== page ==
Prince William Medical Center will also accept Ebola patients from other area hospitals that are not equipped to treat the disease. So far, no area resident has contracted the deadly virus.
But Thomas Duncan, a man who passed through Dulles International Airport on his way from Liberia, Africa to Dallas late last month, became the first person in the U.S. to die from Ebola. Since the two other nurses who treated Duncan inside a Dallas hospital have fallen ill from Ebola.
Three Virginia politicians are now urging Gov. Terry McAuliffe to urge the Federal Government to place a ban on travel from west African nations to the U.S.
Manassas Delegate Bob Marshall, Frederick County Delegate Mark Berg, and Virginia Senator Dick Black all signed a three-page letter to the governor that outlined their case for a travel ban. The letter states that African countries Senegal and Nigeria banned travel to and from affected Ebola countries, and since then has seen the rate of infection drop.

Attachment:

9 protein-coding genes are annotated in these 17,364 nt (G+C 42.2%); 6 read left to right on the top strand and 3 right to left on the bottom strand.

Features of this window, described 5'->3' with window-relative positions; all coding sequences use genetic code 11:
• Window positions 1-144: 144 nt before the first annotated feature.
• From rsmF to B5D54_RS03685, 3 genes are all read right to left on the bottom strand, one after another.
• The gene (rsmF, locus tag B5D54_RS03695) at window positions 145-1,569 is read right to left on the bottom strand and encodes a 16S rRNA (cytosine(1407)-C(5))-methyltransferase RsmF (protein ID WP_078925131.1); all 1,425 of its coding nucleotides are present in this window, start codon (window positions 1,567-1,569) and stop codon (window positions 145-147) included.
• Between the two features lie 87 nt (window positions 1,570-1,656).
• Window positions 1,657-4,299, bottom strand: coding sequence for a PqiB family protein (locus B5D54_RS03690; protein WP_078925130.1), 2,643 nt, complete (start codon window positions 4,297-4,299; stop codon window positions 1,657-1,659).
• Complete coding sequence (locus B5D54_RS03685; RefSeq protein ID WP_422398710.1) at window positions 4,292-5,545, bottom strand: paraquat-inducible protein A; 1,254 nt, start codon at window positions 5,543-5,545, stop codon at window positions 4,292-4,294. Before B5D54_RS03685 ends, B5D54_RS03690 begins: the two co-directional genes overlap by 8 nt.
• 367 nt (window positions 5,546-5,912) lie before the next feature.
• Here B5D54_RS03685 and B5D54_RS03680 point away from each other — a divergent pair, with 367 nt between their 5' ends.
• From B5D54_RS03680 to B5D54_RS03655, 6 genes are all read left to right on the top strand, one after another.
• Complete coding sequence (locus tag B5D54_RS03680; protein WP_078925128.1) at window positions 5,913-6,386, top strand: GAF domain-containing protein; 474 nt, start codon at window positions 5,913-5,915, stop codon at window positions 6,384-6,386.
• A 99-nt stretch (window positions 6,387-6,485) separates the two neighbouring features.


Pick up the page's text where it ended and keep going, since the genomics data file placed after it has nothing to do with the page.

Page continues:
“The most preventive method is: don’t expose Americans to it,” said Del. Bob Marshall.
But some have opposed banning such travel from the U.S. due to the negative economic impact it could have on already poor west African nations. Marshall says Dulles Airport is the second most used gateway to the U.S. for travel between here and Africa. John F. Kennedy International Airport in New York City and Hartsfield-Jackson Atlanta International is third.
“Dead people don’t buy anything,” said Marshall on the prospect of negative economic impacts.
The Delegate was clear to point out that medical teams should still be allowed to charter flights to west African nations to send help to treat the virus.
Back at the hospital, this the latest new piece of Ebola-related announcement from the healthcare organization. Officials there are calling this a “centralized” approach that will allow the company to focus its training and resources into a handful of centers rather than having all of their hospitals equally equipped to treat patients who have contracted the virus.